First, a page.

Investing in emerging new technologies early on can generate market-crushing gains over the long haul. The lucky few that saw the potential of tech stocks like Apple and Microsoft in their infancy, for instance, can attest to this fact:
Right now, the treatment of cancer is being revolutionized by so-called immuno-therapies that have the power to melt tumors away in some cases.
Bristol-Myers Squibb (NYSE:BMY) and Merck & Co. (NYSE:MRK) ushered in the era of this game-changing new technology last year with their respective PD-1 inhibitors Opdivo and Keytruda. But with the market for immuno-therapies expected to grow to a staggering $50 billion by 2030, there are numerous companies racing to develop their own immuno-oncology pipelines.
Bellicum Pharmaceuticals (NASDAQ:BLCM) and Kite Pharma (NASDAQ:KITE) are two small-cap companies working on a powerful form of immuno-therapy called CAR T cells that could be worth tens of billions of dollars one day, for example.
CAR T cells are modified white blood cells that have the ability to recognize tumors through specific proteins they produce. In theory, these genetically modified cells could provide lifetime immunity against certain forms of cancer.
Unfortunately, CAR T cells have produced some serious unwanted side effects, such as inflammation and extremely high fevers, during clinical testing, which has greatly slowed their development.
These two biotechs, though, think their next-generation CAR T programs have now solved these earlier safety problems and may even have boosted the platform's cancer-fighting ability at the same time. So, let's take a deeper look at these companies, and consider if their stocks represent compelling buys at present.
Bellicum looks to improve the safety profile and potency of CAR T cells
Although Bellicum's pipeline is only now entering clinical trials, the company has one of the most compelling approaches toward improving CAR T safety and efficacy. Specifically, the tiny biotech has incorporated "molecular switches" into its cell lines that can be triggered by a small molecule known as rimiducid. These switches can be used to either enhance a response or "turn-off" the cells, if a patient is having an adverse reaction.
Bellicum is developing five product candidates in total (not just CAR T cells) that should enter early stage testing by mid-2016. The intriguing part is that the company is going after a wide diversity of indications such as a host of blood disorders, solid tumors, and skin cancer, among many others.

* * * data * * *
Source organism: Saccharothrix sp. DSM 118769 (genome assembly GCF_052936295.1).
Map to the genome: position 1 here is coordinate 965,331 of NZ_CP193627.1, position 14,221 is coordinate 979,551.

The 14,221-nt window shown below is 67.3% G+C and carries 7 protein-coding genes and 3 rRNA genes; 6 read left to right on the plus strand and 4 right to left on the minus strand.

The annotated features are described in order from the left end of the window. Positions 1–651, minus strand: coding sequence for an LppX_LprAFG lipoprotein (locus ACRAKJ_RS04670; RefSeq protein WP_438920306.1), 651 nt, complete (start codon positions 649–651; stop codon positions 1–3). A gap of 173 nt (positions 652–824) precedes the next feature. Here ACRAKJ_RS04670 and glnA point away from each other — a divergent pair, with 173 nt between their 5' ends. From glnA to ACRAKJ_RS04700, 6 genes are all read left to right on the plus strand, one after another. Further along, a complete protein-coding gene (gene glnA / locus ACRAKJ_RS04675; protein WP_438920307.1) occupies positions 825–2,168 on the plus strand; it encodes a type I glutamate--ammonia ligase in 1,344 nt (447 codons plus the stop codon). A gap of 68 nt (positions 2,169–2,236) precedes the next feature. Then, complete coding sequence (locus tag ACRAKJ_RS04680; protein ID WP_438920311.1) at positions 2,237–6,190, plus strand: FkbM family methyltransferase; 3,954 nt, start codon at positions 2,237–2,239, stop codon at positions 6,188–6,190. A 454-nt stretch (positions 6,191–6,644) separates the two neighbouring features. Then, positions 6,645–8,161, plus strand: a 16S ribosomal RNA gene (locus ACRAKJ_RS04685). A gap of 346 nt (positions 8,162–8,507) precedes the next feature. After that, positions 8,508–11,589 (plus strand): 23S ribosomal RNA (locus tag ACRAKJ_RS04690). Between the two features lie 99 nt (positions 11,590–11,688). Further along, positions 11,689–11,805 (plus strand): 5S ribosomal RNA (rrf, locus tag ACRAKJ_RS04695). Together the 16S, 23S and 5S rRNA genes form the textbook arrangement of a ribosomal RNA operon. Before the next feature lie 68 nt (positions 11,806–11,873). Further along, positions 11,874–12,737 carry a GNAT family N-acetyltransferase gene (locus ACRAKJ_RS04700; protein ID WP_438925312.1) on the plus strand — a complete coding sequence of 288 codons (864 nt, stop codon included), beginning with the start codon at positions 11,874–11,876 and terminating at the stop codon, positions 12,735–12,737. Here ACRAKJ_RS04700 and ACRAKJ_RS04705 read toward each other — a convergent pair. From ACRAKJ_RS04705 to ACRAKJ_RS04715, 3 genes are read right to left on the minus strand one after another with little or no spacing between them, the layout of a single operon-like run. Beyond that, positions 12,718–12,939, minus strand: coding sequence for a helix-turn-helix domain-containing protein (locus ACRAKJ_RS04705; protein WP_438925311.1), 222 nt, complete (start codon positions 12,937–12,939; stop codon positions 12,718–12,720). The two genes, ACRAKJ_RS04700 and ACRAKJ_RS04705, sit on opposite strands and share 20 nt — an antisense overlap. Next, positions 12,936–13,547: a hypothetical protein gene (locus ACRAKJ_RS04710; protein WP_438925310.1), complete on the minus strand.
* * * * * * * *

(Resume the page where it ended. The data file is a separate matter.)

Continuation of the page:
Unfortunately, Bellicum is going to require patience for investors. And lots of it. Based on my projections, the company probably won't have a pivotal late-stage trial under way until 2017, meaning that its first shot at gaining a regulatory approval won't come until 2018.
One potential wild card that could speed up this process, however, is if the biotech can garner a Fast Track designation along the way, leading to a rolling submission and perhaps an accelerated approval. This scenario isn't totally out of the question given that both Bristol-Myers and Merck's PD-1 inhibitors were able to exploit this route to reach the market faster than normal.
Kite Pharma is pushing hard to become a leader in the CAR T space
Although Kite Pharma only IPO'ed last year, its stock has bolted higher based on the early success of its lead clinical candidate, KTE-C19, indicated as a therapy for aggressive non-Hodgkin's lymphoma.
Specifically, a small early stage study showed that the immunotherapy led to a 61% complete remission rate in patients with advanced B-cell malignancies. Moreover, every patient in the trial exhibited at least some form of clinical benefit in the form of either stable disease or partial remission. The company thus plans on pushing KTE-C19 into a midstage clinical trial soon, and hopefully launching the drug via an accelerated approval by 2017.
Kite has also greatly solidified its foundation by signing a lucrative research agreement with Amgen to develop additional immuno-oncology candidates to kick off the year, and by snapping up privately held T-Cell Factory B.V. for roughly $21 million. This latter business move gives the biotech a footprint in Europe, where it plans on expanding its operations moving forward.
Are these two cancer immunotherapies strong buys right now?
A quick look at these two stocks might leave you with the impression that they are speculative, high-risk biotechs, especially in light of how little clinical data they've generated thus far. But I think they have all the makings of future stars in the emerging field of immuno-therapy, and are therefore worth consideration by risk-tolerant investors.
My reasoning is based on the fact that CAR T cells could become a major leap forward in the treatment of a range of blood disorders, and may even have a place, as a part of a combo therapeutic approach, for solid tumors as well. Topping it off, cancer drugmakers, in general, tend to garner mind-boggling premiums that are resistant against downturns in the broader market.
That's why top hedge funds like Baker Brothers and Soros Fund Management have taken a keen interest in these stocks, as well as some of their peers.
Overall, I think both of these companies have a decent shot at producing mind-boggling gains as their immuno-therapy pipelines begin to produce data, making now a good time to take a deeper dive.
George Budwell has no position in any stocks mentioned. The Motley Fool recommends Apple. The Motley Fool owns shares of Apple. Try any of our Foolish newsletter services free for 30 days. We Fools may not all hold the same opinions, but we all believe that considering a diverse range of insights makes us better investors. The Motley Fool has a disclosure policy.